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Name: Lucy Frey Date: 3/11 Content Standards(s):

Lesson Title: Rain Storms Grade Level: Kindergarten

Must be from at least 2 different content areas. Use no more than 2 standards. Earth and Space Sciences- Topic: Daily and Seasonal Changes Content Statement: Weather changes short and long term ( Weather changes occur throughout the day and from day to day). Music: Topic: Cognitive and Learning Processes, Observe, listen, attend to, discriminate PERCEIVING/KNOWING/CREATING (CE) Content Statement: 8CE Explore connections between sound and its visual representation.

Developmental Skill(s): Cognitive, Social, Language, Fine Motor Instr. Objectives

No more than 2

Assessment of Student Learning Identify Evidence: What will you collect or record to
demonstrate students have met your objective/s?

Learning Experience Must include:

Enough detail for someone else to teach the lesson if you are

Objective/s: The students will be able to... Demonstrate a rain storm using their fine motor skills to make the cloud release its rain drops until all of it is released. Compare and contrast verbally and physically the sounds the instruments make to the sounds they hear from the rain drops to see which instrument sounds the most like rain.

not there. Include only authentic materials and minds-on-learning.

I will collect pictures of the students demonstrating the rain storm by using their fine motor skills to squeeze the cloud. I will make a chart of the different instruments each child chose to replicate the rain, and write down on chart paper each students reasoning for why they chose that instrument. Lastly, I will compare their preexisting knowledge and knowledge after the lesson on rain.

Aggregate/Compile Evidence: How will you aggregate or

compile your evidence into a class or group view?

I will compile each students reasoning of why they chose that instrument on a poster. I will also have a checklist of who was able to use their fine motor skills to complete the task and who could not complete it.

Start out the lesson by asking the students Where do you think rain comes from? Record these observations of preexisting knowledge on chart paper. After the teacher records the students reasoning, pass out the premade clouds (socks filled with stuffing and knotted at the end of the sock) at the small group tables. Divide the students into two groups and have each of them bring their socks around the water tables. Tell the students that just for today these socks will make a rain storm just like the clouds in the sky. Next, demonstrate to the students how rain storms happen all while explaining it to them: Water droplets form from warm air. As the warm air rises in the sky, the warm air cools. When enough of these droplets collect together, we see them as clouds. If the clouds have enough water droplets inside them, the droplets collide and form larger water drops (pour some water from the pitcher into the sock). When the drops become too heavy for the cloud to hold, they fall because of gravity in the form of rain (keep pouring water until the drops come out of the bottom of the sock. Once the drops begin to slow down, squeeze the rest of the water out to show that the rainstorm ended and there was a change in the weather). Now let the children explore with their sock clouds. Help them pour the water into their socks as well as tie the knot back into the sock once the water is poured in. Next, lead the students over to where the musical instruments are laying out (rain stick, xylophone, and hand drums). Show the students how to properly use these instruments and then let them explore together having one group of listeners while the others play and vice versa. Have them see which instrument sounds like rain. After they are finished exploring, gather on the carpet and ask the students which instrument or instruments sounded like rain (write on chart paper). After talking about their observations, sing the song Pitter Patter, Pitter Patter with them while playing each instrument,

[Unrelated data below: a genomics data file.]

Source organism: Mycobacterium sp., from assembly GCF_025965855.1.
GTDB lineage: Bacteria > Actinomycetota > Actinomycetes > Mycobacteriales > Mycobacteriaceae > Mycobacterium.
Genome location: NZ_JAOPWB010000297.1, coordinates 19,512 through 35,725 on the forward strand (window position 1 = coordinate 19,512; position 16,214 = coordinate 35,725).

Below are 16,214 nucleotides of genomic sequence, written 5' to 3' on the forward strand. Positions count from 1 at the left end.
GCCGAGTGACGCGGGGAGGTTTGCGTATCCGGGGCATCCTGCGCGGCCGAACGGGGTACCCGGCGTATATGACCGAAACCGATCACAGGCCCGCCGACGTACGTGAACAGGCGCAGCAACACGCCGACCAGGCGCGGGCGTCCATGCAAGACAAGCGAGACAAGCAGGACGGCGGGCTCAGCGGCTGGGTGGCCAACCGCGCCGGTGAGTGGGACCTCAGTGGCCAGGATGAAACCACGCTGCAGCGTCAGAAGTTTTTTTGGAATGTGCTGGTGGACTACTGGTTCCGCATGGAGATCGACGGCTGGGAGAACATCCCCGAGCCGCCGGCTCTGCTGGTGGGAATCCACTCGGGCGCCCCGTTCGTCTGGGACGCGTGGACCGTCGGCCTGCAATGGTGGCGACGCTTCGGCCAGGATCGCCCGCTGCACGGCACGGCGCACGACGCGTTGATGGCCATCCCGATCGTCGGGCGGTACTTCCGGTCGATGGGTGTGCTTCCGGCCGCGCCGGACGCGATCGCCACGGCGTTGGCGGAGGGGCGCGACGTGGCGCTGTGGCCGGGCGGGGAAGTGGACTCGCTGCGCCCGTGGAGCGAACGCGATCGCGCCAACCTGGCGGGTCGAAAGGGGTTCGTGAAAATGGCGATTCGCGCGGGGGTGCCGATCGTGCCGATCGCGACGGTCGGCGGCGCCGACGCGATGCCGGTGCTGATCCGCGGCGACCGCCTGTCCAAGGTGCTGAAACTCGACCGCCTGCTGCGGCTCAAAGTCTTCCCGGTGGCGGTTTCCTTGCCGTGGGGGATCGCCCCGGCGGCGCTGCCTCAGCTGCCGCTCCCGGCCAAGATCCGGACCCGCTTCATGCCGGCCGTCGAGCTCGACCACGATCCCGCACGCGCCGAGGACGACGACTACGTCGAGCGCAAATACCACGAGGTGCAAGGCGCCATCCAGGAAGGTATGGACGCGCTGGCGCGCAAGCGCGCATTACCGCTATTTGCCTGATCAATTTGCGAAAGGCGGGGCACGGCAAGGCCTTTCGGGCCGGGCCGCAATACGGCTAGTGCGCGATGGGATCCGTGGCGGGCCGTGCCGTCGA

Modifications: If a students hands are not strong enough to squeeze the sock then the teacher can squeeze the sock with the student until all of the water is released from the cloud showing the rainstorm had finished. If the student struggles remembering what the rain drops sounded like, there will be headphones available for the student to listen to the rain drops while experimenting with the instruments.

Interpret the Evidence: What have you learned about your

students and your teaching and what are you going to do about it? This is part of your reflection after the lesson. I learned that many of the students struggled with keeping the water inside the water table. Many of the students wanted to show their friends their water droplets which in turn led to water spilling all over the floor which became slick. Next time I do a lesson involving water, I will have a bigger area for the students to explore such as low to the floor bins with a tarp underneath to catch any spilt water.

showing them how they all can make the pitter patter sound like rain. After this, ask the students if they can remember where rain comes from (chart answers). Next collect all of the clouds and have students wash their hands before moving to the next activity.

What will the other adults in the room be doing? Any parents or other co-teachers will monitor the other water table by passing out cloud socks and pouring the water into each childs cloud socks. The other parent will take pictures of the children using their fine motor skills to make the clouds release the rain.

Lesson Plan Format